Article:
Cardiovascular Benefits of Yoga

Yoga is an ancient Indian discipline that has been practiced in the East for over 5000 years. It is gaining extreme popularity in the United States. According to the National Health Interview Survey,6.1% of US adults practiced yoga in the months immediately prior to the survey in 2007, compared with 3.7% in 1997 and 5% in 2002. The figures for 2011 are expected to be much higher.

Yoga was first introduced to the West by Swami Vivekananda, who toured Europe and the United States in the 1890s. More recently, Dean Ornish, a follower of Swami Satchidananda, published several studies legitimizing yoga exercises and yogic lifestyle for its cardiovascular benefits.

The Yoga Sutras are foundational texts of Yoga and are attributed to Patanjali, dating back to the 2nd century BC. According to Patanjali, yoga has eight limbs. These are:

1. Yama which encompasses non-violence, honesty, non-coetousness, non-sensuality and non-possesiveness.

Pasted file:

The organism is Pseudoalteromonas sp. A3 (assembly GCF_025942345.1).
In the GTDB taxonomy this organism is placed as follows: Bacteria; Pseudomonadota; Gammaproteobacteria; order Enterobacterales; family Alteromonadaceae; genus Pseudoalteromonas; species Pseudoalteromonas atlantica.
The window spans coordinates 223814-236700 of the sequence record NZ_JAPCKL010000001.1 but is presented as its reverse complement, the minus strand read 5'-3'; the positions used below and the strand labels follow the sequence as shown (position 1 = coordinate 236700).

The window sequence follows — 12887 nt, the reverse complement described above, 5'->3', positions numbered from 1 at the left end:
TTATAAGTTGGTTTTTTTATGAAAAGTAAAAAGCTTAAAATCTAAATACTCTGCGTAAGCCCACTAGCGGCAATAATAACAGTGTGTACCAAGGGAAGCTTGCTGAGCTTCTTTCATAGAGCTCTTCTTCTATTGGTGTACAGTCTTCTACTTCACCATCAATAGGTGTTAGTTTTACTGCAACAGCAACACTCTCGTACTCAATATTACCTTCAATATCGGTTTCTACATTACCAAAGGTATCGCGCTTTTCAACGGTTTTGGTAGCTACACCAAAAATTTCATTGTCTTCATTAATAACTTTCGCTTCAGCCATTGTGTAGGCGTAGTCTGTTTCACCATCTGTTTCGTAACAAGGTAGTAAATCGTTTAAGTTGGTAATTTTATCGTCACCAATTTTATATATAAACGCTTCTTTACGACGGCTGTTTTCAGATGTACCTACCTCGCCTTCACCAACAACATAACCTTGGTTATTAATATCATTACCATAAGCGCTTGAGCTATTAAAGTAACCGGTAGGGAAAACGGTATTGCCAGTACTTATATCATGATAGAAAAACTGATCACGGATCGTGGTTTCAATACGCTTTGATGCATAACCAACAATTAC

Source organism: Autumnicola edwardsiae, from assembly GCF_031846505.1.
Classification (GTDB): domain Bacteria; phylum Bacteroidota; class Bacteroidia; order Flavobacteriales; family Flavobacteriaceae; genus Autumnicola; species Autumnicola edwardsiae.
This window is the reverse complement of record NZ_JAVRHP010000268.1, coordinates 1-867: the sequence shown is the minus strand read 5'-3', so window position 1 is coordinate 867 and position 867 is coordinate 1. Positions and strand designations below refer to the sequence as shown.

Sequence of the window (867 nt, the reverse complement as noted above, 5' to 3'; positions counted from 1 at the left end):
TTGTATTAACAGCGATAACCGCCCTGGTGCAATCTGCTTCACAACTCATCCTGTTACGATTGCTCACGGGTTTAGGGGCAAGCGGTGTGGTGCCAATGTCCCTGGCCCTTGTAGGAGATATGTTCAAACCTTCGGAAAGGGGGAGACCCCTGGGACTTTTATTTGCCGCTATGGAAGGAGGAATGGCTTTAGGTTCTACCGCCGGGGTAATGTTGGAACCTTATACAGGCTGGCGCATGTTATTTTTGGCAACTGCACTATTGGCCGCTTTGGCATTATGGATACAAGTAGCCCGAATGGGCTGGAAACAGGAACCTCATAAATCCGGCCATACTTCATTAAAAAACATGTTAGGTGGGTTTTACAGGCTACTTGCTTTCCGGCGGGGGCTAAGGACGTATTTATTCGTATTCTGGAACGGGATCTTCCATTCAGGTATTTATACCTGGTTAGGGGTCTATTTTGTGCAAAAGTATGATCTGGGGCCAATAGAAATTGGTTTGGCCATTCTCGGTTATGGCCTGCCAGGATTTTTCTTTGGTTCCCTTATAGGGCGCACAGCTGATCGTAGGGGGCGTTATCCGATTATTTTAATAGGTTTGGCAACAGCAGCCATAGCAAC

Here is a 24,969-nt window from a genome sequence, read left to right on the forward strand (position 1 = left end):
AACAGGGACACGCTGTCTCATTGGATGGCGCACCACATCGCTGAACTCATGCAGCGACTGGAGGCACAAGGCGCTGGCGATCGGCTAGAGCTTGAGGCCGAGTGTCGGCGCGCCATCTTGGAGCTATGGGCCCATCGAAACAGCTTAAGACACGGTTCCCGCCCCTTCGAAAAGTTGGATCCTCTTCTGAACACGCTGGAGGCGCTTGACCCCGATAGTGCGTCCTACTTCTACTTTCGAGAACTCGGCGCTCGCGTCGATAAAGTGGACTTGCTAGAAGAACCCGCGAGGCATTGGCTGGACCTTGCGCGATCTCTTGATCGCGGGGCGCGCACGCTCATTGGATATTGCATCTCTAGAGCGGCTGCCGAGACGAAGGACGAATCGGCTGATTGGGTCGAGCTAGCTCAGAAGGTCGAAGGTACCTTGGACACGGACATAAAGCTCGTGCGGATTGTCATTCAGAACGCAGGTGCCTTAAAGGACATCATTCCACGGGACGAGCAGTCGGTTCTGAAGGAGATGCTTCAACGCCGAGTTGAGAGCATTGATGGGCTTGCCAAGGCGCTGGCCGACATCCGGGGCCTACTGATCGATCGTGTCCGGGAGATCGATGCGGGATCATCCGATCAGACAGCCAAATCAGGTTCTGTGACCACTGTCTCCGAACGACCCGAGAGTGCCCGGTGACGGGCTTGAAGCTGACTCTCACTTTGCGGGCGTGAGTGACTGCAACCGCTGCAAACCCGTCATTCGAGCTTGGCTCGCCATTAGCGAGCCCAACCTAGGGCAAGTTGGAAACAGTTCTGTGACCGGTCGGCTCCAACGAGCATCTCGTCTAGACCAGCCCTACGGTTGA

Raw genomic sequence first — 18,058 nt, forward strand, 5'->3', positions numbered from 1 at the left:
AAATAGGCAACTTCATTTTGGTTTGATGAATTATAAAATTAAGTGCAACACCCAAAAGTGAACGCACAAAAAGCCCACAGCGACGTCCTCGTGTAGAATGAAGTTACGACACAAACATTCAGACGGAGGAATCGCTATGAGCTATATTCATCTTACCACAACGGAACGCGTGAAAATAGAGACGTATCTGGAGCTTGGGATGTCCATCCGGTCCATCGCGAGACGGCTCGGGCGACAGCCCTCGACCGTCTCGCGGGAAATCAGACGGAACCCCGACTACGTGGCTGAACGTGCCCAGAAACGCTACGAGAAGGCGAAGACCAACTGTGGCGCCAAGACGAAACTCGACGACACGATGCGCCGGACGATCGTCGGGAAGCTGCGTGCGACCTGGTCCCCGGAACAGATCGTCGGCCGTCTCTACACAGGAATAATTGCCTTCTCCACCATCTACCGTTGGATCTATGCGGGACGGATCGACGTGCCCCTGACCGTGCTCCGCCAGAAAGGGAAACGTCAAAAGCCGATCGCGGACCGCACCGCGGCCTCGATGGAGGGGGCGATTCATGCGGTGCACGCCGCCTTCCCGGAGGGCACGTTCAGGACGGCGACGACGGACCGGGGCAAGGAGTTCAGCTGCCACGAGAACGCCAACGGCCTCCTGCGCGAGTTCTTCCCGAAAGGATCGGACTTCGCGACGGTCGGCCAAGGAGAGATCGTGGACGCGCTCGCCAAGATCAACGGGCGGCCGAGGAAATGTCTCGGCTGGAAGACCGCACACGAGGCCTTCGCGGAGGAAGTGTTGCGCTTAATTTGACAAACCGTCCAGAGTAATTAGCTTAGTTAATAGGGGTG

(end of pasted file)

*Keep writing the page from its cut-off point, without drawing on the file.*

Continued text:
2. Niyama which reflects purity, contentment, austerity and surrender to God.

3. Asana which refers to the seated meditation position.

4. Pranayama or controlled breathing exercises.

5. Pratyahara which indicates control of senses.

6. Dharana or concentration.

7. Dhyana or meditation and

8. Samadhi, the ultimate bliss.

This discipline of yoga described by Pantajali is commonly called Ashtanga Yoga. However, over the decades, Yoga has evolved into many different styles and intensities. Most yoga practices in the Western world consist of practice of Hatha Yoga: gentle exercise, stretching poses, controlled breathing and meditation.